1:RESET programmmer
 2:RXD   serial port
 3:TXD   serial port
 4:INT0  x position phase0
 5:INT1  paperout
 6:PD4   stepper phase0
 7:VCC   VCC
 8:GRD   GRD
 9:PB6   dc motor1
10:PB7   dc motor2
11:PD5   stepper phase1
12:PD6   stepper phase2
13:PD7   stepper phase3
14:PB0   x position phase1
 
15:OC1A  dc motor enable
16:PB2   lcd D4
17:PB3   lcd D5 / MOSI  programmer
18:PB4   lcd D6 / MISO  programmer
19:PB5   lcd D7 / SCK   programmer
20:AVCC  N/C
21:AREF  VCC
22:GRD   GRD
23:ADC0  joystick x
24:ADC1  joystick y
25:ADC2  light sensor
26:
27:PC4   lcd E
28:PC5   lcd RS

Microkontroller Resources:
- Interer Kalibrierte RC-Oscillator auf 8MHz.
- Drei ADC Kanaele: zwei fuer die Joystick-Position und eine fuer den Photosensor (schwarz-weiss).
- 8-Bit Timer2 wird benutzt zum Geschwindigkeit-Kontrolle des Paperfeed Stepper-Motor.
- 8-Bit Timer0 wird benutzt als Zeitbasis mit 4kHs Resolution.
- Interrupt0 wird benutzt zum Auswerten des Druckerkopfes Positions Enkoder.

Play poker over TCP internet connection

Download: PokerClient and PokerServer | VB6 Source Code

Description

For a quick demo on a single computer: run the test.bat file. This will
open the poker server and two clients. The clients will automatically
connect to the PokerServer running on the computer, login, and start a
game. Click on the cards to change them, then press the Done button.
Now place your bets.

To run over a network (or internet), run the PokerServer program on a
computer and make sure the filewall is configured to accept incoming
connection to port 9596.

On a different computer run PokerClient and enter the IP address (or
hostname) of the PokerServer computer when prompted. Select “New Game”
from the Game menu.

Run the PokerClient on up to 5 additional computers and select “Join
Game” from the menu and select game number 1.

Have Fun!

Screenshots



Poker Client Player 1


Poker Client Player 2, with Client-Server communication visible


Poker Server

TODO

  • Persistant useraccounts
  • Better “Join Game” dialog, showing available games
  • Better handling of lost connections / reconnects.

    License

    This program is free software; you can redistribute it and/or
    modify it under the terms of the GNU General Public License
    as published by the Free Software Foundation; either version 2
    of the License, or (at your option) any later version.

    This program is distributed in the hope that it will be useful,
    but WITHOUT ANY WARRANTY; without even the implied warranty of
    MERCHANTABILITY or FITNESS FOR A PARTICULAR PURPOSE. See the
    GNU General Public License for more details.

    You should have received a copy of the GNU General Public License
    along with this program; if not, write to the Free Software
    Foundation, Inc., 59 Temple Place – Suite 330, Boston, MA 02111-1307, USA.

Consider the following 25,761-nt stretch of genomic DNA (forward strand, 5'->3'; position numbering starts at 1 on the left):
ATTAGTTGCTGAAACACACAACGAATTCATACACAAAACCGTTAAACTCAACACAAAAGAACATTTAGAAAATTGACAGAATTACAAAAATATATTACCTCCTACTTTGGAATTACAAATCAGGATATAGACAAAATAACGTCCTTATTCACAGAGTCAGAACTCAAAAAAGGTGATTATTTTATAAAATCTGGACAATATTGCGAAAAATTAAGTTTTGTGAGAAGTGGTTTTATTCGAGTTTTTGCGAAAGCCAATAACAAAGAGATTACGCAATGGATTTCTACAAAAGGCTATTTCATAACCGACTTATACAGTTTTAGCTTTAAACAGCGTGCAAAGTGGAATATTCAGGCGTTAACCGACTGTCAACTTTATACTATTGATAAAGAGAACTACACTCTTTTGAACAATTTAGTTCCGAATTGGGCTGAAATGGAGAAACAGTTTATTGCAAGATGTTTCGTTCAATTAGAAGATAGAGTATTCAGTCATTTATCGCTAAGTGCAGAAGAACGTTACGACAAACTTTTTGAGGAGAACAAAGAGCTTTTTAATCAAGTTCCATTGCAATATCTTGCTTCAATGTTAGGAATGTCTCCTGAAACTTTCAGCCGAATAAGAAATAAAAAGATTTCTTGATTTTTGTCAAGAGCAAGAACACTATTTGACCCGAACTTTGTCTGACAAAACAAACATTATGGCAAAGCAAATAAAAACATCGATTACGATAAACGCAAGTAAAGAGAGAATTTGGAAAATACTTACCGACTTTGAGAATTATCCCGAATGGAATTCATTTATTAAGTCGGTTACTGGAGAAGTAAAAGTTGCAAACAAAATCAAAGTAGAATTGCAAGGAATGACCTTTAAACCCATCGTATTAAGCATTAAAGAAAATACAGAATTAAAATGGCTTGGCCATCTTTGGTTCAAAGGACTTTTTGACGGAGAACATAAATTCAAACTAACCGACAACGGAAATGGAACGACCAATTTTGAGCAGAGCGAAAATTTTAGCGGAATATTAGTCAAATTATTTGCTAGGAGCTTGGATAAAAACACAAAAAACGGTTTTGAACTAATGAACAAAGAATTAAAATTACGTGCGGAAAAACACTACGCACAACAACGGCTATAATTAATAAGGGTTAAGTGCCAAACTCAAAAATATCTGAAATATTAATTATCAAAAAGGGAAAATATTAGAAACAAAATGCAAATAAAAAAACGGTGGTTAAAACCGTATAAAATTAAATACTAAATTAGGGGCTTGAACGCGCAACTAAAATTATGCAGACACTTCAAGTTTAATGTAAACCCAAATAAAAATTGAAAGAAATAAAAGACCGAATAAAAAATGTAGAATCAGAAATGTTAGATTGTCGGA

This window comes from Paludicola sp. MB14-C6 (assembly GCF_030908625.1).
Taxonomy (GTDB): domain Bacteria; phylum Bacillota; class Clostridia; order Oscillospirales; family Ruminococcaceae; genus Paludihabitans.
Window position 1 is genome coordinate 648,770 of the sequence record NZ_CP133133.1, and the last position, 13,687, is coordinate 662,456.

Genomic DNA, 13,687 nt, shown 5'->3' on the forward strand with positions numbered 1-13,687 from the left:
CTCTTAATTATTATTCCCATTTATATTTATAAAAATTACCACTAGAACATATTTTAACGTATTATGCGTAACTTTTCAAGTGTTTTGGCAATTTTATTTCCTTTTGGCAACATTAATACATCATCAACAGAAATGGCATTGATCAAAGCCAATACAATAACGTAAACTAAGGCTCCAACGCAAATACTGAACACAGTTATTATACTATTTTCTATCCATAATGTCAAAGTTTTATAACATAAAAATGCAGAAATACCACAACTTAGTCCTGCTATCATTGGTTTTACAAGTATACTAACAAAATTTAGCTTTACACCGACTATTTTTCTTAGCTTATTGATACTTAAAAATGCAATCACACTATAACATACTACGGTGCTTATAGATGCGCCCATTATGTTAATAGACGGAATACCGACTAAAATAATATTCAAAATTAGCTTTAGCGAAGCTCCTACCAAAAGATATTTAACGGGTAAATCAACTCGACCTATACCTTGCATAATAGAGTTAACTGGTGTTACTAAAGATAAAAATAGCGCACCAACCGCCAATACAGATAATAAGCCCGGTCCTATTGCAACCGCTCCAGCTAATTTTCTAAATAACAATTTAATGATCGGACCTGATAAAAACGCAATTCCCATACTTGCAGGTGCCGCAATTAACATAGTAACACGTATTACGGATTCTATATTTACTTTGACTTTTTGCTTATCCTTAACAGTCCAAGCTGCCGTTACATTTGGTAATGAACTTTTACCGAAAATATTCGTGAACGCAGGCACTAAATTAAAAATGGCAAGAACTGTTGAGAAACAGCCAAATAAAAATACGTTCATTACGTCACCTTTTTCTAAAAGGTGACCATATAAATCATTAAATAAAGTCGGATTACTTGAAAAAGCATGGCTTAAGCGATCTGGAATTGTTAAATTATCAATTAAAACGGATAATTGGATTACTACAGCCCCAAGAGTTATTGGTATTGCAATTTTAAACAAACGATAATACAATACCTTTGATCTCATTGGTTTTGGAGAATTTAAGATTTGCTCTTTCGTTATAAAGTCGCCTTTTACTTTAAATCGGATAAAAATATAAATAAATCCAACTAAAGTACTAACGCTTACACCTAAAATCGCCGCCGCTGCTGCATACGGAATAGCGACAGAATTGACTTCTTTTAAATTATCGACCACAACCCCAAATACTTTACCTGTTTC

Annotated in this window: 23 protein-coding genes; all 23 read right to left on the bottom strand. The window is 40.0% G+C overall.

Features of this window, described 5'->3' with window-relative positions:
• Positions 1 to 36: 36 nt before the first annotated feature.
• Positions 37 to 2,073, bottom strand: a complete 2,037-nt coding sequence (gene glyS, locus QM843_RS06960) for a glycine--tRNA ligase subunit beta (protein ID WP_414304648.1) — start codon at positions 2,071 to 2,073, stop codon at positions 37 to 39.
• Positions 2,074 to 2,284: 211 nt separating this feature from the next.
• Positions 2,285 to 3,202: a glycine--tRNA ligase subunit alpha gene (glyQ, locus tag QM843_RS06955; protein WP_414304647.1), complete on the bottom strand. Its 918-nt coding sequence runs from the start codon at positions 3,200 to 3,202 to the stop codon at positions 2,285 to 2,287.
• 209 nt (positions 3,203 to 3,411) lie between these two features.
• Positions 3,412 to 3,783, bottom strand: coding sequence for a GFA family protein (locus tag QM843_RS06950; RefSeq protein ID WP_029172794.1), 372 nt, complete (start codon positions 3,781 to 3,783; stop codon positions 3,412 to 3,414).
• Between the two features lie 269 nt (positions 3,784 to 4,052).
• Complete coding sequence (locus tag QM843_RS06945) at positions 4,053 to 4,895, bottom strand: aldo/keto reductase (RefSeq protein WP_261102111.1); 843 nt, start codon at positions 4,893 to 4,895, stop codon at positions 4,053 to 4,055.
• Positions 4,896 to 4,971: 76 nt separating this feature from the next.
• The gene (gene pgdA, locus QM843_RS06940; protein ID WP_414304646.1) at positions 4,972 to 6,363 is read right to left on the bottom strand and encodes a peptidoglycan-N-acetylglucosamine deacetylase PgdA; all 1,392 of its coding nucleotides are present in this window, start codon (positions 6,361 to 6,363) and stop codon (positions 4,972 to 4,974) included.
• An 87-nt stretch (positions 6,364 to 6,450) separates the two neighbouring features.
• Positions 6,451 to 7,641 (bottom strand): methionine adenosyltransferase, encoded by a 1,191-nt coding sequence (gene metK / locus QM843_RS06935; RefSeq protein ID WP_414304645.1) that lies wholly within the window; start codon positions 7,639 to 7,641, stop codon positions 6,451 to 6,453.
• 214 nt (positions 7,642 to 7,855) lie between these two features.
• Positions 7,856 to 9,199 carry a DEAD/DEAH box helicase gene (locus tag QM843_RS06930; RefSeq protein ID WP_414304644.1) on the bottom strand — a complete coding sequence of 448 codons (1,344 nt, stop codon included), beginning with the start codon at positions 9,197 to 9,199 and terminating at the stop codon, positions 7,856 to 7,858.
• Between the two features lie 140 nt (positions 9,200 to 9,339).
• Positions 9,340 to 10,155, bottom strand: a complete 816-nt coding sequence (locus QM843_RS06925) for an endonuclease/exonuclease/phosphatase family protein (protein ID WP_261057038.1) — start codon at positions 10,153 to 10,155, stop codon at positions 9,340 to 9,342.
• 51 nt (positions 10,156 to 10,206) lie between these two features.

• With this software you can simulate in 3D a mobile robot in a maze. Included are the maze layout and robot used in the c’t robot contest. Also included is a full installer/uninstaller.

    Download Robot Simulator (400kb)
    To install, run the downloaded file. To unistall, select uninstall from the Start menu.

    Screenshots



    Robot Simulator Uses’ Manual

    Manual updated to build 011023:003

    Robot Simulator Program Keys

    GENERAL

    ESC: Quit
    F12: Toggle full screen/window
    R: Reload scene configuration

    OBJECT MANIPULATION
    1-9,0: Select object, object 1 is the robot.
    Left/right arrow: Turn object left/right
    Up/down arrow: Move object forward/backward

    CAMERA CONTROL

    F1-F6: Select camera (keep pressed until view changes). Cameras can at a fixed position or can be mounted on a object.
    A/D: Turn camera left/right.
    W/S: Move camera forward/backward.
    Page up/down: Move camera up/down.
    Home/End: Turn camera up/down.

    Scene Configuration

    The scene configuration is stored in the text file config.txt in the working directory. The following commands can be used in the configuration file. A command is aways on a separate line and starts with the command name, followed by the command arguments. Units are in meters. Blank lines are ignored. Any characters appearing after the hash (#) character are considered comments.

    Configuration Commands

    Camera camno posx posy posz rotz lookup objno Define a camera at position and rotation. If objno>0 then the camera is bound the object with that objno. Last camera defined is the active camera upon startup.
    ObjectStart objectno Start an object definiton block. Last object defined is the active object upon startup.
    Position posx posy posz Set object positon
    Orientation rotx roty rotz Set object orientation
    Collision limit Turn on collision detection for this object. Limit is the radius within no other object can approach this object.
    PushMatrix Push current transformation matrix on stack
    Translate x y z Translate position